Guidelines for Communicating with People who have Disabilities


The following information is provided by the Ministry of Community and Social Services (Province of Ontario)


Deaf, oral deaf, deafened, and hard of hearing


People who experience hearing loss may be Deaf, oral deaf, deafened, or hard of hearing. People experiencing hearing loss may use assistive devices, like hearing aids, special telephones, sign language interpreters, various amplifiers or a pen and paper. They may also read lips or prefer to communicate through email, texting or a TTY (available through 311 operators).

TTY stands for Teletypewriter, a type of telephone that allows callers to send typed messages to each other across phone lines.

TTY users can directly call other TTY numbers or they can connect with a Relay Service. A standard phone user can also place a call to a TTY user through the Relay operator. You give the operator your name, the name of the person you are calling, and the number you wish to reach. Using the Relay Service locally is free. For long-distance, any standard long-distance charges would apply.

Here are suggested ways to best communicate with a person who has hearing loss:


Vision loss


Did you know that few people who are blind have no vision? According to Canadian National Institute for the Blind (CNIB), nine out of ten people who use their services have some degree of vision.

Three million Canadians have difficulty reading conventional text.

Vision loss can restrict someone's ability to read signs, locate landmarks, or see hazards. Some customers may use a guide dog or white cane; others may not. Some customers simply need to view written materials—like documents, receipts, menus, brochures, instructions or labels—in large print, or with the help of a magnifier. Many also use readers which read information to them from an accessible document or an accessible website. 



A person who is deafblind cannot see or hear to some degree. Many people who are deafblind will be accompanied by an intervenor, a professional who helps with communicating. Intervenors are trained in special sign language that involves touching the hands of the client in a two-hand, manual alphabet or finger spelling.

Keep these suggestions in mind when you serve a customer who is deafblind:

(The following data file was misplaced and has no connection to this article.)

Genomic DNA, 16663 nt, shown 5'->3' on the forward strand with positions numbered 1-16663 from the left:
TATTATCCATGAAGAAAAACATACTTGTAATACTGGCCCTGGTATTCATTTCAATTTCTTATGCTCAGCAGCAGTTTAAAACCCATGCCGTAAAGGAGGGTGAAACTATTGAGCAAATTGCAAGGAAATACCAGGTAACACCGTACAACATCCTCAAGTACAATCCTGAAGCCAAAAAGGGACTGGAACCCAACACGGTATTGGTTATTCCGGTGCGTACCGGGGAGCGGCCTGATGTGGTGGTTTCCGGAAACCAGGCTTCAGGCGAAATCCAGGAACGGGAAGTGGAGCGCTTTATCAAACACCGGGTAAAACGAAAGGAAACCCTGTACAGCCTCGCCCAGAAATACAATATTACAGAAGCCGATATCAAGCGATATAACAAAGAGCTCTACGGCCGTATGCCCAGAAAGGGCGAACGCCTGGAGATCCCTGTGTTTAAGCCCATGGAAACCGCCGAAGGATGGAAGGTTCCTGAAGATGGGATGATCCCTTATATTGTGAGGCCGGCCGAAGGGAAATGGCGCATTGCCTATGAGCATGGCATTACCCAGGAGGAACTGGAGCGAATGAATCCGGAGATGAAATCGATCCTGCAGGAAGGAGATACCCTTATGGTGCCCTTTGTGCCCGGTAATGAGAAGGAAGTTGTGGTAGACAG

Learning Disabilities


A learning disability refers to a variety of disorders that affect how a person acquires, retains, or takes in information. People with learning disabilities just learn differently. Learning disabilities affect people from all backgrounds and are not caused by culture, language or a lack of motivation.

Learning disabilities are specific impairments that can result in problems with reading and language-based learning (dyslexia), problems with mathematics (dyscalculia), or problems with writing and fine motor skills (dysgraphia).

This disability may become apparent in your customer service interaction when the person has difficulty reading material or taking in and processing the information you are providing.

Some tips:

If you're discussing confidential information, consider giving the notes to you customer or offering to destroy them.


Intellectual/ Developmental Disabilities


Developmental or intellectual disabilities can mildly or profoundly limit a person's ability to learn, communicate, do everyday physical activities and live independently.

You may not be able to know that someone has this disability unless you are told, or you notice the way the person acts, asks questions or uses body language. However, they may understand you more than you realize.

An example of a developmental disability would be Down Syndrome.

Here's some guidance:


Mental Health Disabilities


The important thing to remember when communicating with a person who has a mental health disability is to focus on completing the transaction in a calm, patient way and meeting the customer's needs. Mental health issues can affect a person's ability to think clearly, concentrate or remember. Mental health disability is a broad classification for many disorders that can range in severity. Customers may experience anxiety due to phobias or panic disorders. Hallucinations, mood swings, and a deep lack of motivation may be signs of a mental health disability. A person may have a clinical depression or bipolar disorder.

The major barrier for people with mental health disabilities is the stigma associated with it and the lack of understanding.

Here are some suggestions:

Did you know that one in five people in Ontario will experience a mental health issue at some point in their lives?


Speech or Language Disabilities


Some customers may have problems communicating because of their disability. Cerebral palsy, stuttering, hearing loss or other conditions may make it difficult for the person to pronounce words or may cause slurring or stuttering. A person with this type of disability may use a communication board or other assistive devices.

A few pointers…


Physical Disabilities


Physical disabilities can result from many different situations, for example: Cerebral palsy, Multiple Sclerosis, Arthritis, heart or lung conditions or amputations.